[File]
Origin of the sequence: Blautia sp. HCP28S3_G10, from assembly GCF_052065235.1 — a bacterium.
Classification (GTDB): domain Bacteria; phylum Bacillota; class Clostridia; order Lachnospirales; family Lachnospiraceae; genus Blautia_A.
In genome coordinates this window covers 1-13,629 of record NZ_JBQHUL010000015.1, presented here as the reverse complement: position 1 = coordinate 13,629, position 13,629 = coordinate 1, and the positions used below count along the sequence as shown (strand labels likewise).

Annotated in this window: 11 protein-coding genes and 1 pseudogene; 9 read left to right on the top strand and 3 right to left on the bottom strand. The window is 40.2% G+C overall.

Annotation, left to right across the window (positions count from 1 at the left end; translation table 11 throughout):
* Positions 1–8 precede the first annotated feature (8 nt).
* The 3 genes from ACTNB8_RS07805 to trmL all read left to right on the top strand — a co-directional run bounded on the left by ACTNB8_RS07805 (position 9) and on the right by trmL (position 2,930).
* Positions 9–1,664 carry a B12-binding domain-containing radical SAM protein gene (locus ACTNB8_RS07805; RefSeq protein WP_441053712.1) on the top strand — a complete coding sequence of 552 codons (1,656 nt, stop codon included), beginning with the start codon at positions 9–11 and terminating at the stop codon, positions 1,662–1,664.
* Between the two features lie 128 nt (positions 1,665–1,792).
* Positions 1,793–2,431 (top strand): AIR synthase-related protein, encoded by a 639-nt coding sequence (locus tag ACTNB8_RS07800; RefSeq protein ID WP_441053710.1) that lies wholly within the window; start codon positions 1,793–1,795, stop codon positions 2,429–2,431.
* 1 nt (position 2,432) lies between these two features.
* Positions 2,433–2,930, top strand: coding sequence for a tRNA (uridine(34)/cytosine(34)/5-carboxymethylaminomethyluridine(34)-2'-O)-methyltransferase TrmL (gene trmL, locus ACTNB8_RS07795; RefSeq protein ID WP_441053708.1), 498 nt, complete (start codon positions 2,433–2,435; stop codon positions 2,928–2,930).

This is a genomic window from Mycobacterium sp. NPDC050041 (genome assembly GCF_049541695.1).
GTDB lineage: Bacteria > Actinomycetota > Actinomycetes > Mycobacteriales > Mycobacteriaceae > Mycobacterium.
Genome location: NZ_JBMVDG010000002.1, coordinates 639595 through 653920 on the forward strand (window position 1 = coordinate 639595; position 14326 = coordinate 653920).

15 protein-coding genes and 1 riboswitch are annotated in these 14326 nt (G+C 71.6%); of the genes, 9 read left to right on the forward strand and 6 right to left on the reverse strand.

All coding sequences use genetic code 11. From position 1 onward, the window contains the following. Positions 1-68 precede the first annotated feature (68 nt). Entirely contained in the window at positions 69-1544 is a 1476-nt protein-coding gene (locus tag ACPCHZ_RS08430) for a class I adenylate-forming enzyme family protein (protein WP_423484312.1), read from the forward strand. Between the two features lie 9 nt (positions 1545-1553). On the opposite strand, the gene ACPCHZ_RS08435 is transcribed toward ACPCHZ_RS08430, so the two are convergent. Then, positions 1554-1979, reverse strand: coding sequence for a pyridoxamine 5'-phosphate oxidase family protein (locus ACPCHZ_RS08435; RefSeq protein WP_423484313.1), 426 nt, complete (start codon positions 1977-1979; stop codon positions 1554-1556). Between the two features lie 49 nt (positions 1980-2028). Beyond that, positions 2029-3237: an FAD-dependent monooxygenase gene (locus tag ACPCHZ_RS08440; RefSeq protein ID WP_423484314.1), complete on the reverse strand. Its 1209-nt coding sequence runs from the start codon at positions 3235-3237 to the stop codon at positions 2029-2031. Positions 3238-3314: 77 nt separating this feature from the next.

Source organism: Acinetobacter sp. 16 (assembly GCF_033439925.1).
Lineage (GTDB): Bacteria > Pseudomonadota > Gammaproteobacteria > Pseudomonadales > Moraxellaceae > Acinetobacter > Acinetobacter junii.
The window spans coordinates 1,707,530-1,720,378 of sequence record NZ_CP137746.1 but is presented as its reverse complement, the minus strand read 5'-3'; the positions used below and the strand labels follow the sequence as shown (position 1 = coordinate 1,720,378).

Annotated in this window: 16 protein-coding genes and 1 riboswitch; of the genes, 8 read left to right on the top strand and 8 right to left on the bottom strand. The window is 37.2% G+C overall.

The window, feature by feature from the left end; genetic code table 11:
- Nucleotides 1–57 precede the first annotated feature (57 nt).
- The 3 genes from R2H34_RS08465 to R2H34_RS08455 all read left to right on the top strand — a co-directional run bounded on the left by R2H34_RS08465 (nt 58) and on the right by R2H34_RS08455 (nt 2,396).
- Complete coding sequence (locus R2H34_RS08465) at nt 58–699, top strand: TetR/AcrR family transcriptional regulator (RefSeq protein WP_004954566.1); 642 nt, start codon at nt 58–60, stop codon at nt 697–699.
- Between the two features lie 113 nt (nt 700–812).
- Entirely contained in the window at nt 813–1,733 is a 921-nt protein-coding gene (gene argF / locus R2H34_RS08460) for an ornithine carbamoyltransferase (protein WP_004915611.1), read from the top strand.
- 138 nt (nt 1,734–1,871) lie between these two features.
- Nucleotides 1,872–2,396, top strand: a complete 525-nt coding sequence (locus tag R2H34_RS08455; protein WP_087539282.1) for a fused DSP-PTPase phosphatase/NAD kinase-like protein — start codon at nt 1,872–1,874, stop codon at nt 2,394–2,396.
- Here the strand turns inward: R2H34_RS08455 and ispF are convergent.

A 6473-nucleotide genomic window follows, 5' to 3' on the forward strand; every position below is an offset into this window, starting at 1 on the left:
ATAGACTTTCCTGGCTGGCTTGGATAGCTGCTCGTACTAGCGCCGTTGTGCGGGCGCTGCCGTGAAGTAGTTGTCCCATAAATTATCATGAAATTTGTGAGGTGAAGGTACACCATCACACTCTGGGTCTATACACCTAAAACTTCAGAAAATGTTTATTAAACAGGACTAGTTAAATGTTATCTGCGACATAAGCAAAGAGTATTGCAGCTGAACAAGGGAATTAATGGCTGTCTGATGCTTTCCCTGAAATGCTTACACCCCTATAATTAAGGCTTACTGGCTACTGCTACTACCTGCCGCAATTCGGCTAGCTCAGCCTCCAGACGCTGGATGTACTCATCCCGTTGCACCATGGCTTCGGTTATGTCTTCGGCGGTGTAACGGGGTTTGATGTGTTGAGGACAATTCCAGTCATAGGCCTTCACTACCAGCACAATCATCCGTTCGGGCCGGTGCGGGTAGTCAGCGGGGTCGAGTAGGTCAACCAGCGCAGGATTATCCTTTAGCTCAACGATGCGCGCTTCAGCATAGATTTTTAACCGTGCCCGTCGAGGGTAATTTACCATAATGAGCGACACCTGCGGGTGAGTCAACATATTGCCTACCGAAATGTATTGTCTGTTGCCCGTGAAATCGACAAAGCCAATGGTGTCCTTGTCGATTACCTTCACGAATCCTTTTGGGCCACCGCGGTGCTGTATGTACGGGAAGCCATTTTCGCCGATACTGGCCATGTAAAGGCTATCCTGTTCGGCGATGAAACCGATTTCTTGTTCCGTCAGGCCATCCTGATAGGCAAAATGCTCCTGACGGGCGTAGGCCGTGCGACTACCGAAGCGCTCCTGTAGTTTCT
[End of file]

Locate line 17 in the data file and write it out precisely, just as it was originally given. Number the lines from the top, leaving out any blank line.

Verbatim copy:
All coding sequences use genetic code 11. From position 1 onward, the window contains the following. Positions 1-68 precede the first annotated feature (68 nt). Entirely contained in the window at positions 69-1544 is a 1476-nt protein-coding gene (locus tag ACPCHZ_RS08430) for a class I adenylate-forming enzyme family protein (protein WP_423484312.1), read from the forward strand. Between the two features lie 9 nt (positions 1545-1553). On the opposite strand, the gene ACPCHZ_RS08435 is transcribed toward ACPCHZ_RS08430, so the two are convergent. Then, positions 1554-1979, reverse strand: coding sequence for a pyridoxamine 5'-phosphate oxidase family protein (locus ACPCHZ_RS08435; RefSeq protein WP_423484313.1), 426 nt, complete (start codon positions 1977-1979; stop codon positions 1554-1556). Between the two features lie 49 nt (positions 1980-2028). Beyond that, positions 2029-3237: an FAD-dependent monooxygenase gene (locus tag ACPCHZ_RS08440; RefSeq protein ID WP_423484314.1), complete on the reverse strand. Its 1209-nt coding sequence runs from the start codon at positions 3235-3237 to the stop codon at positions 2029-2031. Positions 3238-3314: 77 nt separating this feature from the next.